Although the Diamondbacks will trade players in the offseason, my view is these young players will stay with the Diamondbacks. Which players will stay? Mike Hazen gave a big clue:
“But the biggest part of what we’re going to do with our roster is continue to push some of the younger players, especially who we have on the roster, forward, and that’s going to continue into the offseason.” — Mike Hazen, 29 September 2021
Although the picks were based on September results, many of these young players performed well before September. This AZ Snake Pit article talked about the four musketeers – “Their skill and competitive spirit make them fearsome batters.” Between the All-Star break and 27 August, all four exceeded my All-Star demarcation of wOBA of at least .339. They were Daulton Varsho, Josh Rojas, Ketel Marte, and Carson Kelly. Not surprisingly, their September results earned them spots on the roster picks.
Third base could be upgraded moving Rojas to a bench role.
He is well suited for a bench role for two reasons.
- This season, Josh Rojas played at least 57 innings in each of 5 positions – second, third, shortstop, left filed, and right field.
- In September, his 0.7 Ultimate Baserunning Runs (UBRs) was tied with Jake McCarthy and Daulton Varsho for the team best. Their baserunning was significantly better than the rest.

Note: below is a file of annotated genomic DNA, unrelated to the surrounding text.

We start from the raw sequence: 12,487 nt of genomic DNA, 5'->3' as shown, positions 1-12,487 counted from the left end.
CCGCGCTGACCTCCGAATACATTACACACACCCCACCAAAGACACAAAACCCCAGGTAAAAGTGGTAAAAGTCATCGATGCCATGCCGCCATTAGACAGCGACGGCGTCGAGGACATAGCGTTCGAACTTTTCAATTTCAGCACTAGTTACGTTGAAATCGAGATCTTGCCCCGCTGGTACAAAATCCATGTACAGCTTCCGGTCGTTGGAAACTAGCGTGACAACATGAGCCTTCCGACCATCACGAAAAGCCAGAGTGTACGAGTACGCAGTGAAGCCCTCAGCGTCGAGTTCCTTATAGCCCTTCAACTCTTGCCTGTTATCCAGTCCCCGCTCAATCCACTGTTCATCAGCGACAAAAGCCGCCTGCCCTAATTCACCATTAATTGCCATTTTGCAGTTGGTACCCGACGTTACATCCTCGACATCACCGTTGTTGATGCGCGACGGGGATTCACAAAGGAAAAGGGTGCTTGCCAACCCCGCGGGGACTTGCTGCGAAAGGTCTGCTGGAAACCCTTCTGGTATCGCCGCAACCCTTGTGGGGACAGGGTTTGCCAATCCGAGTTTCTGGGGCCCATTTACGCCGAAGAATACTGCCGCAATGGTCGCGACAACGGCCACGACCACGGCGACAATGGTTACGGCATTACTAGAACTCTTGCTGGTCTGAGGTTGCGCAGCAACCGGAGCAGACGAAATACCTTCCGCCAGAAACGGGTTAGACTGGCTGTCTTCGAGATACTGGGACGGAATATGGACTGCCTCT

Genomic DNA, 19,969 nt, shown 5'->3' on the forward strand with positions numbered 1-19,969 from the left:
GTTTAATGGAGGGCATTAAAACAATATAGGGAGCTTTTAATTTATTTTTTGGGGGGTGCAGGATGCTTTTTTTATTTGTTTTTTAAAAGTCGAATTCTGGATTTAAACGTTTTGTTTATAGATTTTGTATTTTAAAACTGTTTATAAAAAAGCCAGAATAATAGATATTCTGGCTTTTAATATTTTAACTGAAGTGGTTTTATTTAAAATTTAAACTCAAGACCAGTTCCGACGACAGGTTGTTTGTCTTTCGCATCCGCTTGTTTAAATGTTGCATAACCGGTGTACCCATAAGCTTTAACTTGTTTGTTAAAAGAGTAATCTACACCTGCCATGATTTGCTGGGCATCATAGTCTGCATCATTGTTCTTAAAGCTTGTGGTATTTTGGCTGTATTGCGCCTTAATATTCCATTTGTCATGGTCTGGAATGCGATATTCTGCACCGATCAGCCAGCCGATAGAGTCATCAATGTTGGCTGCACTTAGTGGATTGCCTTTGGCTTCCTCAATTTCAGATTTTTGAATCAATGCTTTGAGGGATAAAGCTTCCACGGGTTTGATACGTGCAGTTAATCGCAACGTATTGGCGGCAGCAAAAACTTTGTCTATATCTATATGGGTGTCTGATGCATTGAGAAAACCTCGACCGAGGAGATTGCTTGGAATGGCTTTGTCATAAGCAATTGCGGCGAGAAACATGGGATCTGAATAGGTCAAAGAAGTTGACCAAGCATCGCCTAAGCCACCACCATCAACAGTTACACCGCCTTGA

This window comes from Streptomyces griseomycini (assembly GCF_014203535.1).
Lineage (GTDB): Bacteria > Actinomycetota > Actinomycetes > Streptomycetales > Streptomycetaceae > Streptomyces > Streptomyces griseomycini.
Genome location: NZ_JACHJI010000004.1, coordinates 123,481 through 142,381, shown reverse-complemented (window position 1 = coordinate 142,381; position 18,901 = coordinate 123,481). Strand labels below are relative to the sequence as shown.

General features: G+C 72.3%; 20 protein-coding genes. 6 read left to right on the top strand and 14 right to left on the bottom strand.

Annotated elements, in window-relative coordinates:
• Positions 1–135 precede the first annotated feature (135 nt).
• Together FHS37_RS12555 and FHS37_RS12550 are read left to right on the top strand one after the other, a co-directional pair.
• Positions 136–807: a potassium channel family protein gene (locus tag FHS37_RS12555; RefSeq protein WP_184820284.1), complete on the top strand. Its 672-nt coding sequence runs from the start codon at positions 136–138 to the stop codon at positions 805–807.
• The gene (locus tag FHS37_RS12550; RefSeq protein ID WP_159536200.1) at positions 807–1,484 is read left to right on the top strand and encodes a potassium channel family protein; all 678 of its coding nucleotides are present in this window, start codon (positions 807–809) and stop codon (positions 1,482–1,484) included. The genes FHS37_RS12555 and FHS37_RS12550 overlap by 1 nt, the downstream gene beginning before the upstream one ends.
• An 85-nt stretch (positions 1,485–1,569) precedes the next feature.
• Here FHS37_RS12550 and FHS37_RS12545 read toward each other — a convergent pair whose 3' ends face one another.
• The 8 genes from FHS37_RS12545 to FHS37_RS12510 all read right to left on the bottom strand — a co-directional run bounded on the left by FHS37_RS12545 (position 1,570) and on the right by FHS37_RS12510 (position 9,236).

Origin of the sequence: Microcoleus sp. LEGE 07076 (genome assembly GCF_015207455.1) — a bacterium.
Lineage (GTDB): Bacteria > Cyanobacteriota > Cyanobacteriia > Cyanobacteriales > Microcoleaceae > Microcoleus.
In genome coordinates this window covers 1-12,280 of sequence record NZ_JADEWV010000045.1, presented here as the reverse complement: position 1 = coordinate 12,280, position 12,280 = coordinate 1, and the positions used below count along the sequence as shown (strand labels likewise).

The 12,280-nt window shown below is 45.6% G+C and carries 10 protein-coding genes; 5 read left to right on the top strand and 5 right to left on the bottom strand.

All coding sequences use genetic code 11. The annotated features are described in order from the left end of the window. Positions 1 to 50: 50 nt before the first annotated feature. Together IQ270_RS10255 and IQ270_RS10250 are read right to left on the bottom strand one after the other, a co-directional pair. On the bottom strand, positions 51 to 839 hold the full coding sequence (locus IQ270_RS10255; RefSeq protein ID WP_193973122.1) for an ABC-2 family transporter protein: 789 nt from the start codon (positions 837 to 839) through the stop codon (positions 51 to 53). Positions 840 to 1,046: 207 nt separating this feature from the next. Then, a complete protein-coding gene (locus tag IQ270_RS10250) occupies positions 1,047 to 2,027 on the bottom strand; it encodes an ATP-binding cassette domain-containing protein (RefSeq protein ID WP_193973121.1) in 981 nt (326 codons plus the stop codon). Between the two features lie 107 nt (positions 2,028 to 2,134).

Acquisition of an upgrade could happen for three reasons.
- In September, his OPS was .594, which was below the .717 median for team average OPSs.
- In September is wOBA was .264, which was below the .310 median for team average wOBAs.
- His season DRS at third base was negative 1 in 40 innings. Although that result was from a small sample size, there are players who can defend third base better.
If the Diamondbacks acquire a position player, a third baseman is the most likely. That being said, whether it happens depends on whether Mike Hazen finds an opportunity.
Stats were compared to each position’s averages for 30 teams.
In September, how did my picks compare to the league? They compared very well! My first observation is that 5 of the 8 positions were above average in batting.
If an excellent batter who plays third base is acquired, that would improve the team to 6 of the 8 positions as above average.
First baseman Pavin Smith batted very well on 30 September and 2 October. In those two games, he reached base 9 out of his 10 PAs (5 hits plus 4 walks). That is extraordinary. Combining September and October would raise his OPS from .747 to .819. Although his September OPS was below the median for first basemen, combining September and October would raise his OPS above the median for first basemen. From that viewpoint, with updated results from Pavin Smith, and with an upgrade at third base, the Diamondbacks have 7 of 8 positions with above average batting.
Next season, it’s likely that the Diamondbacks’ runs per game will increase to above average. Average was 4.53 runs per game this season.
The following graph shows that next season the Diamondbacks will likely bat much better, even before considering better results are achievable at first base and third base.